It begins with a Renoirian air. In the grass in a wooded park, a young couple makes love. But, while Jean Renoir would have let the two have their moment, first ants interrupt and then other, noisier urbanites on their own getaways, one of whom likens Nature to a church. The unseen couple cry for help, beginning with the girl, setting off a relay of cries, a cascade of cries. It does the trick. It empties the park. The sight of the highway into which park visitors have poured is a good gag; the girl knows other Czechs well.
We have already experienced a sharp reversal of expectation. Although they do (briefly) pop up again, the young couple are not the main characters of writer-director Jaroslav Papoušek’s Behold Homolka. Rather, the film, one of a trio about them, focuses on a family that is crammed into an uninviting apartment: an older couple, their grown son and his wife and twins. Mama Homolková has her Catholic faith to help her through a rambunctious marriage (she brings the wall crucifix to a painting of Madonna and infant on another wall to show the mother how her child turned out); but what do Luis and Hedy have to take its place?
Each member of the family—well, except the tots, who act in mischievous concert—has his or her moments in a quarrelsome, sometimes funny atmosphere, where one family member locks up her spouse and a spouse in the other couple locks himself away from everybody, including his wife. On Sunday, the “boys” want to attend a soccer match while the “girls” are off to the races, demanding that the boys join them—because on Sunday families should be together! Nothing will keep Homolka from his football; but Luis, conflicted, ends up at the races—but, drinking vodka at the concession stand, away from Hedy, who gives him hell back home for getting drunk.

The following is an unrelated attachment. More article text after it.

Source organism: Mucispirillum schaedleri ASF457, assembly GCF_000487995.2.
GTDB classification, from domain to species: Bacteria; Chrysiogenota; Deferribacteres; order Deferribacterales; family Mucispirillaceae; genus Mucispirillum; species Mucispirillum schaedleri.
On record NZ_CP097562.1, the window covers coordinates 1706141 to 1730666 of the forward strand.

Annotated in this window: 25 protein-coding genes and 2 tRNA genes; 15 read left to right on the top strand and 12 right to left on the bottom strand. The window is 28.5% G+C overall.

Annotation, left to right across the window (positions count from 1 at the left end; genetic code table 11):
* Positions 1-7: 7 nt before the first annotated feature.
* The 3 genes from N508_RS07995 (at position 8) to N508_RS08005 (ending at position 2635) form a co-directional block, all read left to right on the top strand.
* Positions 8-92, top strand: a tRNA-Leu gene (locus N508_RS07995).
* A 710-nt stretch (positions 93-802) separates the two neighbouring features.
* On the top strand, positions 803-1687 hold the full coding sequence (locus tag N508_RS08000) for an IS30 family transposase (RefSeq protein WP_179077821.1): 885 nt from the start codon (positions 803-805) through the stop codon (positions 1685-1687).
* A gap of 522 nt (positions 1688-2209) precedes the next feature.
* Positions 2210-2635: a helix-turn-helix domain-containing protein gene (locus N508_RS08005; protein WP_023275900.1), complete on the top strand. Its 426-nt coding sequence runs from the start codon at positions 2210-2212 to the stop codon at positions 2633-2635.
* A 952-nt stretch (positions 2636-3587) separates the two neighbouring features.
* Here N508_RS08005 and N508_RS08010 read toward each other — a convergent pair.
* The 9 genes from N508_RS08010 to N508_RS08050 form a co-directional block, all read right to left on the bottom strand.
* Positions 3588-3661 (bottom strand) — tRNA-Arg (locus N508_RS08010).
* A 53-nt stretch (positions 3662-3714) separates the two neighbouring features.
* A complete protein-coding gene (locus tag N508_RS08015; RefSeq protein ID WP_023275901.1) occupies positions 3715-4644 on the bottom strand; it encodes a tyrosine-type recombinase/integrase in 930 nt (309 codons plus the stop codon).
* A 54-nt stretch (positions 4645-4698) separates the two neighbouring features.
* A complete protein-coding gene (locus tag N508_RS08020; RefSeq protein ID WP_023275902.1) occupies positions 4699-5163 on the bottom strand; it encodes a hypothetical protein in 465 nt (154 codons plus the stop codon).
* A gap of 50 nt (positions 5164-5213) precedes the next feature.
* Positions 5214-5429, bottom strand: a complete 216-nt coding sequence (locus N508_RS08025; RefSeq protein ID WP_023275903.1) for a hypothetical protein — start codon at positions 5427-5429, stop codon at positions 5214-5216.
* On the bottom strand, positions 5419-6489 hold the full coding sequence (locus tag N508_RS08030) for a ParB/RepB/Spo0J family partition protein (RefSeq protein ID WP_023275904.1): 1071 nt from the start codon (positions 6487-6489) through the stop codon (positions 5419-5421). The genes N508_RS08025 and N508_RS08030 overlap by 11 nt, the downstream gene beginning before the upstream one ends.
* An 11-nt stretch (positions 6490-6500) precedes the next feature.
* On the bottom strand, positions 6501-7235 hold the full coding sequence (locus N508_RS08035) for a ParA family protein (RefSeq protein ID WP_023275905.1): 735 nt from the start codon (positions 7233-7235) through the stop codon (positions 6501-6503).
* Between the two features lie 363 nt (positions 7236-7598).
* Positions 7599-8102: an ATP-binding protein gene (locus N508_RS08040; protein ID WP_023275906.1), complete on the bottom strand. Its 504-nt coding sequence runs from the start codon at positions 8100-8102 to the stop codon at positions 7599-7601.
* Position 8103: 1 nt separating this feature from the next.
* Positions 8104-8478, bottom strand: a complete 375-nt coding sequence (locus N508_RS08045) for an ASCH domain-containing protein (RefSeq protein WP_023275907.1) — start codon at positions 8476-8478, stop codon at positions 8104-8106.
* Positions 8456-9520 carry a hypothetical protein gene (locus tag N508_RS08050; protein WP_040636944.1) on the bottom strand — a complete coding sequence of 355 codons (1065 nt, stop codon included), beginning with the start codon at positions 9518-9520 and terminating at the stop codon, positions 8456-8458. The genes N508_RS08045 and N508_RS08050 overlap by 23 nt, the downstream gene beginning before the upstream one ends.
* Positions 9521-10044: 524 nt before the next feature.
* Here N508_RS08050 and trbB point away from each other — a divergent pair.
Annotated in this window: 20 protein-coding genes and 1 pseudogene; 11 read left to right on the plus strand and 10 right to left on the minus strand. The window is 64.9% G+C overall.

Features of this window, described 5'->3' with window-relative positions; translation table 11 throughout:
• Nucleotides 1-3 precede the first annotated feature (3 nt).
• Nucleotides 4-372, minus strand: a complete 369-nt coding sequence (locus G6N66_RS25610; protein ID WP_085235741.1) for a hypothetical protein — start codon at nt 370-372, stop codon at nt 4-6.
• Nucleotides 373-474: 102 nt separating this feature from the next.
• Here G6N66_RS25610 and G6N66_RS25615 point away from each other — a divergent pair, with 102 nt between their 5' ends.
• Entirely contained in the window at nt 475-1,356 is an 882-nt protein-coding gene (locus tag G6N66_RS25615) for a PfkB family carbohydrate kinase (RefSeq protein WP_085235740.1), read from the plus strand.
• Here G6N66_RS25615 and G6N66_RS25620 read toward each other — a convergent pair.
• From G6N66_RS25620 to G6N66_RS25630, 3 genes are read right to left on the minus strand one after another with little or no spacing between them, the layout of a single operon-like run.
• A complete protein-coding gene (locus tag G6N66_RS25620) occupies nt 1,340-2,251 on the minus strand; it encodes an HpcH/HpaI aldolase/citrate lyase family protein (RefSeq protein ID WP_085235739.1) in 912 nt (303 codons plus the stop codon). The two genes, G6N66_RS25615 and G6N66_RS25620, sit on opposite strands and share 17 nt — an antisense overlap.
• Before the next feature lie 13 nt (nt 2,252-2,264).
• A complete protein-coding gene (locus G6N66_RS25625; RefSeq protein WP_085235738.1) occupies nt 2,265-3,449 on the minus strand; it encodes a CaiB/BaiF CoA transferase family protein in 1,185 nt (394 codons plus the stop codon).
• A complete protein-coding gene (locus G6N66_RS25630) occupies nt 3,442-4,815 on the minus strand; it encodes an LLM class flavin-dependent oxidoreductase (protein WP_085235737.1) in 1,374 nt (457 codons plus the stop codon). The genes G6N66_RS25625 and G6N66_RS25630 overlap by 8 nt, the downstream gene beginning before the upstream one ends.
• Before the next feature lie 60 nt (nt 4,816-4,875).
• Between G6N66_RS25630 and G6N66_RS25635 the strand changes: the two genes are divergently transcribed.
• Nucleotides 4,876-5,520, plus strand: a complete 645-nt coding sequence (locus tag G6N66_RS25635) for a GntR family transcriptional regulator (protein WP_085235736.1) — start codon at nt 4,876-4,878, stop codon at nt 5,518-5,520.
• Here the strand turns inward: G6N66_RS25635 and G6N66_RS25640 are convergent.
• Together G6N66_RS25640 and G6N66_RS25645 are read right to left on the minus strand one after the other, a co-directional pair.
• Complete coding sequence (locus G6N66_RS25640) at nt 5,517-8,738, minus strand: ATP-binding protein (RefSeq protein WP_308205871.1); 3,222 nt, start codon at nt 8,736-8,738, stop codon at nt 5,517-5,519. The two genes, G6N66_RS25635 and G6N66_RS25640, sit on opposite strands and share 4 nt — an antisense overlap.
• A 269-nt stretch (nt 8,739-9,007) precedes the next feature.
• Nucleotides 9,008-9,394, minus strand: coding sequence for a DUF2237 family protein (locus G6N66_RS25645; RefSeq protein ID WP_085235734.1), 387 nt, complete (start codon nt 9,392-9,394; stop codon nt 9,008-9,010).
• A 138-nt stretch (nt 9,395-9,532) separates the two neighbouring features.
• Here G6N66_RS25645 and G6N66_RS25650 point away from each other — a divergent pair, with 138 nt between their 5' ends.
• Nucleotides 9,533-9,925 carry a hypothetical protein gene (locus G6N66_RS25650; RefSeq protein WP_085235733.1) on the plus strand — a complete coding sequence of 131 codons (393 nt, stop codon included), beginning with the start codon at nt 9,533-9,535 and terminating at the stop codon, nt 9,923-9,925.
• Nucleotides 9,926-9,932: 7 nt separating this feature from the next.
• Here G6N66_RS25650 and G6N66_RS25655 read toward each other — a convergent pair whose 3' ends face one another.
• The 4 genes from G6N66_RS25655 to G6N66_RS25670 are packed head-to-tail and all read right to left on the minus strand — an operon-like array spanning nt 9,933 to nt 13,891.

In one respect Hedy is the film’s most poignant character. Trained in ballet, she provides us with a gorgeous long-shot in the park, from the perspective of her in-laws, when she extemporaneously dances with beguiling lightness. Later, Hedy, who has put on the pounds, bemoans with self-pity that approaches self-judgment, “Who knows where I would be if I hadn’t become so fat.”
This is no more soap opera than anything else in Papousek’s vulgar, testy, provocative post-1968 film. In Communist Czechoslovakia, one has one’s dreams and devolves from there.
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